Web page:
“Photographing fashion was rewarding but for me somewhat rarefied,” he revealed in his memoir,Half Past Autumn. “Documentary urgings were still gnawing at me, still waiting for fulfillment.”
He met with his editors to make his very first pitch: the story of Leonard “Red” Jackson, the 17-year-old leader of the Midtowners, a Harlem gang that had been caught up in the turf warfare that had been plaguing the neighborhood throughout the decade. He showed them 21 pictured edited from a body of hundreds photographs made over a period of four weeks made shadowing Red as he went about his business. The work tells the story of survival in its most poignant form, caught in the space where poverty, oppression, and violence foment and froth.
Parks avoided the hyperstylized imagery of the times the glorified gang life in the press and Hollywood – but the dark shadows of the era cast a stark light, and combined with the African American experience to create a chapter of everyday life that few outside this world had seen before. The editors of LIFE came on board, and as Parks recalled in Half Past Autumn, Suddenly for me, two extremely diverse worlds were about to converge—one of crime, the other of high fashion.”
On November 1, the story was published under the header: “Harlem Gang Leader: Red Jackson’s Life Is One of Fear, Frustration and Violence.” The story opened with a two-page spread of the Harlem skyline as the sun began to set. Red appears beside a window, looking out, cigarette pursed between his lips, as the tension mounts. He’s watching, waiting, for what will come next, the constant insecurity the violence brings. The Golden Gloves boxer couldn’t keep it in the ring; the streets were always there, testing him.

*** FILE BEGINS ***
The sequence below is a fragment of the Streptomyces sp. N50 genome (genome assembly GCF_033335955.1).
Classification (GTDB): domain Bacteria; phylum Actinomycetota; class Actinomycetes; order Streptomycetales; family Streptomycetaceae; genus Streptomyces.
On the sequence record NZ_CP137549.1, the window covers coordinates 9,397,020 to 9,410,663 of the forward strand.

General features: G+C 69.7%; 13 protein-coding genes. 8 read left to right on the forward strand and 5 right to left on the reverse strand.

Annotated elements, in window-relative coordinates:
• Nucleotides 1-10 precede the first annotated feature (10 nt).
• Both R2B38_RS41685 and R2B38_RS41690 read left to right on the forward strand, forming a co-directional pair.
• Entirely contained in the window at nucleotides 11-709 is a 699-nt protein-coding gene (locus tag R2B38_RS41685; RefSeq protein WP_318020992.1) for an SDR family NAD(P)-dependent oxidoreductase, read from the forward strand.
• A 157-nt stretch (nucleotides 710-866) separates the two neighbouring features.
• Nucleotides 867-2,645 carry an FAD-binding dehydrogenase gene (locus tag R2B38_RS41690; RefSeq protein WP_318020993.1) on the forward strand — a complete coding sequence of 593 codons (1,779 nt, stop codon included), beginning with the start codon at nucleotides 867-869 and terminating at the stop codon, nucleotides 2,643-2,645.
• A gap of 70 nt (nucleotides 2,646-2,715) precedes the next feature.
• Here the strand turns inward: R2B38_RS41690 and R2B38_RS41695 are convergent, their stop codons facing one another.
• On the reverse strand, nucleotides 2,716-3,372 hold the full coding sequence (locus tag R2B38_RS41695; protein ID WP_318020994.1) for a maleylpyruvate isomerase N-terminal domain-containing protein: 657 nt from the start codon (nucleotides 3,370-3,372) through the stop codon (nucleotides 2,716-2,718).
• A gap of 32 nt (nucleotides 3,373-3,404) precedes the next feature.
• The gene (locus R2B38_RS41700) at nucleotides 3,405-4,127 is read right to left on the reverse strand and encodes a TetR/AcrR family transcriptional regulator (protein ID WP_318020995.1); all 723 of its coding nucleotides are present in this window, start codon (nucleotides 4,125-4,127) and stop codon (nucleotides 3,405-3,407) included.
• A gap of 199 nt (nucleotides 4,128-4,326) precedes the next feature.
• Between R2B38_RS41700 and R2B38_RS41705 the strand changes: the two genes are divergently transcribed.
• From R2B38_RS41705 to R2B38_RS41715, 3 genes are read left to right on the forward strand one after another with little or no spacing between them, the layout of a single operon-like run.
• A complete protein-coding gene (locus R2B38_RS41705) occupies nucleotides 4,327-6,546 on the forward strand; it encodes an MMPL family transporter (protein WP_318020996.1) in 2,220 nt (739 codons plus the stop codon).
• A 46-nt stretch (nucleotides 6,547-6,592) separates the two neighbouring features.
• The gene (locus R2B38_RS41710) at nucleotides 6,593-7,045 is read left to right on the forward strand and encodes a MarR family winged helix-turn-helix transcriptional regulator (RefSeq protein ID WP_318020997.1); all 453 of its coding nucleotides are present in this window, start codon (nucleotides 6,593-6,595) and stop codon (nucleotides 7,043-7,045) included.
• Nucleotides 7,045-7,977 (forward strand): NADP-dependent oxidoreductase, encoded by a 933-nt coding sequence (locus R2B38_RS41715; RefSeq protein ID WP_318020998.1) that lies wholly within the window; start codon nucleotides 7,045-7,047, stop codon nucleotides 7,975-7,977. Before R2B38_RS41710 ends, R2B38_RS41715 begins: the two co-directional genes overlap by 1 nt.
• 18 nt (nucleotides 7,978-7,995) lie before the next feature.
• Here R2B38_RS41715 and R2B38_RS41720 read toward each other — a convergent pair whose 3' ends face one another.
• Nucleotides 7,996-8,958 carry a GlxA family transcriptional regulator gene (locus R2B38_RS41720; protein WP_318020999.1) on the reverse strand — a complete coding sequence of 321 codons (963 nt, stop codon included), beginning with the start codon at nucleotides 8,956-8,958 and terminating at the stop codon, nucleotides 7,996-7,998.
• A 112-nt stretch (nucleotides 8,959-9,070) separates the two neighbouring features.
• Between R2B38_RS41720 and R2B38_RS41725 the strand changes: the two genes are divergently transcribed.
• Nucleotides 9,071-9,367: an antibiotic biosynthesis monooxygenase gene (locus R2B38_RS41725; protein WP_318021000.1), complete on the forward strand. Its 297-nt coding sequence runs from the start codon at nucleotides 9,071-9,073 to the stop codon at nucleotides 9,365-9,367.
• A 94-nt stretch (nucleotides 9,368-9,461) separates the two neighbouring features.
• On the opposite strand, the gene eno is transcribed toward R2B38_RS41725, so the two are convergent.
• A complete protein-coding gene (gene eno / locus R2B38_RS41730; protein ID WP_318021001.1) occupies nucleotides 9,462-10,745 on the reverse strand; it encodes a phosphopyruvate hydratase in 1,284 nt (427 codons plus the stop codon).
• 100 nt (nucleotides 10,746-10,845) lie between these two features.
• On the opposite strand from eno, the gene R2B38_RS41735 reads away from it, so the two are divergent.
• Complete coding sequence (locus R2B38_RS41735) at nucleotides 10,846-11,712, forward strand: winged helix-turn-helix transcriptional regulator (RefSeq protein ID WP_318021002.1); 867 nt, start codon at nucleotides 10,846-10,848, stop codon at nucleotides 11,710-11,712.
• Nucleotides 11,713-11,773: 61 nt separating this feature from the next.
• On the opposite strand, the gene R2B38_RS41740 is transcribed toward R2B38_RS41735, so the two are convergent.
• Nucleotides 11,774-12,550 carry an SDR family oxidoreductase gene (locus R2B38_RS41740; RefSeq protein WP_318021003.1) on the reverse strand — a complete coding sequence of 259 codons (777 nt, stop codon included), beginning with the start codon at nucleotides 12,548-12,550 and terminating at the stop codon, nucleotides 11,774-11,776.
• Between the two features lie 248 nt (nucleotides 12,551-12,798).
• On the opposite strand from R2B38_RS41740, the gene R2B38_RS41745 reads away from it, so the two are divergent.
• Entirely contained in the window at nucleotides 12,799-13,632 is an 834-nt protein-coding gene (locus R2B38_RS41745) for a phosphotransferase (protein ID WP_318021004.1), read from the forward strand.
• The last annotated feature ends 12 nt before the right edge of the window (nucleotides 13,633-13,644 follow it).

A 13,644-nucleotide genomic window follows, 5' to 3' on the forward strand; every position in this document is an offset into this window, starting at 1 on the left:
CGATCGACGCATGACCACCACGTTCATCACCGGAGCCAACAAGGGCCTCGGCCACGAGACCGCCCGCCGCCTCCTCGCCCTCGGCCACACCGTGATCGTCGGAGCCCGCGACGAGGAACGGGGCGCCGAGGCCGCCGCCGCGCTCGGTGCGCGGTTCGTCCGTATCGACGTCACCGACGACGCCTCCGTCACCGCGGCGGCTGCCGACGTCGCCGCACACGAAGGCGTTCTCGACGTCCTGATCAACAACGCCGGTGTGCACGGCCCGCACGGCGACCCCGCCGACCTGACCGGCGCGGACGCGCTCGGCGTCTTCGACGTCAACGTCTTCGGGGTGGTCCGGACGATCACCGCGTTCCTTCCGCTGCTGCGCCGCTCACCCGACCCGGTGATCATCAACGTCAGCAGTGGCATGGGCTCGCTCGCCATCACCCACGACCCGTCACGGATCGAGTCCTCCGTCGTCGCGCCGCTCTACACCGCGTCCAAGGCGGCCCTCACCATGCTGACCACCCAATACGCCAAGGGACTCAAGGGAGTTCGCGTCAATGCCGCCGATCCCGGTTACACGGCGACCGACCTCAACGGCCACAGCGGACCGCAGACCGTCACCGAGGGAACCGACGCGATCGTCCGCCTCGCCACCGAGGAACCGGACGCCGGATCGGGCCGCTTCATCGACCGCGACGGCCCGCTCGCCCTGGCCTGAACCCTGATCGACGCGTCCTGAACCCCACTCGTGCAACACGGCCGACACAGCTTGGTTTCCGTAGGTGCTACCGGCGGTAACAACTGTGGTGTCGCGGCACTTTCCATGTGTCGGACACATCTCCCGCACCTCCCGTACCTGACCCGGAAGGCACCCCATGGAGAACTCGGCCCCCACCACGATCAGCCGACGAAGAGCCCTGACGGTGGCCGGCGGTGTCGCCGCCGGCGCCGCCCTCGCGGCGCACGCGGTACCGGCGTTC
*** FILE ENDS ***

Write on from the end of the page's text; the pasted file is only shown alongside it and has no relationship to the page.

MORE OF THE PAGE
“Harlem Gang Leader” is the beginning of a narrative that envelops us today: in music, movies, and television from Hip Hop to “The Wire.” It has become a genre unto itself: urban realism, with all its revelatory secrets of American life. Just as it is today, so it was then: the work struck a chord in the public and the letters began to pour in. Some were sympathetic, others were incensed, but all brought Parks the recognition he so profoundly deserved.
A selection of this historic body of work is on view in Gordon Parks: The Making of an Argument, at the University of California, Berkeley Art Museum, now through December 17, 2017. The exhibition, which originated at the New Orleans Museum of Art, is the first show to explore the production of this breakthrough body of work.
The Making of an Argument delves into Parks’ archive to unearth the work, the contact sheets, archival issues, and unpublished photographs that reveal the tensions between the artist’s vision and the editorial process. Those who work in the media know how the sausage is made, but most outside the industry consume it with little understanding of the political decisions that go on behind the scenes. Here, we get a glimpse into how it works, how the editing and sequencing of photographs can transform meaning and intention just as surely as rearranging the words in a sentence can.
LIFE magazine used Parks’ work to tell the story they wanted their readers to believe: here are a people who cannot be redeemed, who bring about their own destruction independent of the systemic structures that have boxed them in; it is a narrative that continues to pervade and to pervert the African American experience, turning profit through manipulation and misinformation by feeding the most salacious and disempowering stereotypes.
In opening the archive to revisit this seminal body of work, the Gordon Parks Foundation honors not only the master, but also his people and his nation. It is an act rooted in truth, dedicated to writing history that reveals just how common it is for the powerful to exploit those who do not have the means to recourse within their lives. But The Making of an Argument is not just a discomfiting fact, it also offers a moment of profound optimism: this is how justice works.